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File:Reichstag members 1933 memorial.jpeg

Memorial in Berlin. Each slate plate corresponds to one of the 96 Reichstag members eliminated by the Nazis after they grasped power in 1933

Machtergreifung (German pronunciation: [ˈmaxtɐˌɡʁaɪfʊŋ]  (File:Speaker Icon.svg listen)) is a German word meaning "seizure of power". It is normally used specifically to refer to the Nazi takeover of power in Weimar Germany on 30 January 1933. This is the day Hitler was sworn in as Chancellor of Germany.

The term Machtübernahme ("takeover of power") is also used for this event. Note that, when used in German, both Machtergreifung and Machtübernahme retain their more general meanings and are not particularly related to the Nazis. Machtübernahme can be used for any takeover of power, whether peaceful and legitimate or violent and illegitimate.

The term Machtergreifung was first coined by the Nazis themselves in order to portray their accession to power as an active seizure (an alternative term used was Nationale Erhebung 'national rising'). Since Adolf Hitler's accession to power was more a result of intrigue rather than of an active revolution, the term has been criticized by historians and is sometimes replaced with the term Machtübertragung ("handing-over of power") or, more polemically, Machterschleichung ("sneaking into power").

Another name commonly used for the Nazi seizure of power in 1933 is the Brown Revolution .[1]


The Nazis learned from the failed Hitlerputsch of 9 November 1923 and developed a "Legalitätsstrategie" (legalisation strategy) for their "National Revolution" to formally observe the law.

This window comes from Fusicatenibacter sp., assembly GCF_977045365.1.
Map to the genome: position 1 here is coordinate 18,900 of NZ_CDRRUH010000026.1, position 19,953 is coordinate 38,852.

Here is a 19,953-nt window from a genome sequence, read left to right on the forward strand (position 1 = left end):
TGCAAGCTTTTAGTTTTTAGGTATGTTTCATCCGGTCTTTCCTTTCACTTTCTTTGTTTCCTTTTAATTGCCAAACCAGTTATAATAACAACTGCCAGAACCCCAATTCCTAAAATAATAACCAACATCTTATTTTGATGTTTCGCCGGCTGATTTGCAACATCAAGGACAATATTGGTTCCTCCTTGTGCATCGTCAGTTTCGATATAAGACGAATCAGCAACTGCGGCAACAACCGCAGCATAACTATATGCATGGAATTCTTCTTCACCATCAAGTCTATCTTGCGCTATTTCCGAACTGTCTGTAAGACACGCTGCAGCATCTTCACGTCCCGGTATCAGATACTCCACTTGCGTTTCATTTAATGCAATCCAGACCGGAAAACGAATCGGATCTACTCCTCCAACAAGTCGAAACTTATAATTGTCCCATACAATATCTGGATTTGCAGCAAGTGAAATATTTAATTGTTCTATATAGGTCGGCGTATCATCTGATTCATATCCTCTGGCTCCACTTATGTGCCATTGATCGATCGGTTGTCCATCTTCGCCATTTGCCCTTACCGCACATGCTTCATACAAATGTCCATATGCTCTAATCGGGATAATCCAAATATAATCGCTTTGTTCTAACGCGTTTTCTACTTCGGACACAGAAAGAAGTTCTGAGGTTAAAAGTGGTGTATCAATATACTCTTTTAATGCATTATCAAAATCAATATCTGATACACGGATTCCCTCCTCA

After the success in 1930 elections, the chancellor Heinrich Brüning (Centre Party (Germany)) tried to keep the state and constitution alive through a minority government lead by the social democracts. Brüning pushed through a law proscribing the SS and SA, which had to be abolished again in 1932 after pressure of Hindenburg and the right-national forces around Kurt von Schleicher. Seen from an economic perspective, Brüning made unemployment worse through his rigid program of budget balancing. After 1932 the party-less chancellor Franz von Papen strove for collaboration with the National Socialists, to use their popularity with the masses for himself. A coalition between centre, DNVP, and NSDAP failed because of Hitler's demand for chancellorship. Since Papen had courted for the National Socialists, he did not forbid the NSDAP as a seditious party. The Boxheimer Documents of 1931, containing plans for a putsch by the Nazis, could have given him grounds for this.

The Machtergreifung was followed by the Gleichschaltung, the period until around 1934 characterized by systematic elimination of non-Nazi organizations that could potentially influence people, such as trade unions and political parties.


  1. Toland, John. Hitler: The Pictorial Documentary of his Life (Garden City, New York: Doubleday & Sons, 1978) Chapter 5 "The Brown Revolution" p. 42-60


  • Richard J. Evans: Das Dritte Reich - Aufstieg, München 2004, ISBN 3-421-05652-8 (German). In English as The Coming Of The Third Reich, London: Allen Lane, 2003.
  • Norbert Frei: Machtergreifung. Anmerkungen zu einem historischen Begriff. In: Vierteljahrshefte für Zeitgeschichte. (VfZ) 31/1983, S. 136–145 (German)
  • Gotthard Jasper: Die gescheiterte Zähmung. Wege zur Machtergreifung Hitlers 1930-1934. Suhrkamp, Frankfurt am Main 1986 (Neue Historische Bibliothek), ISBN 3-518-11270-8 (German)

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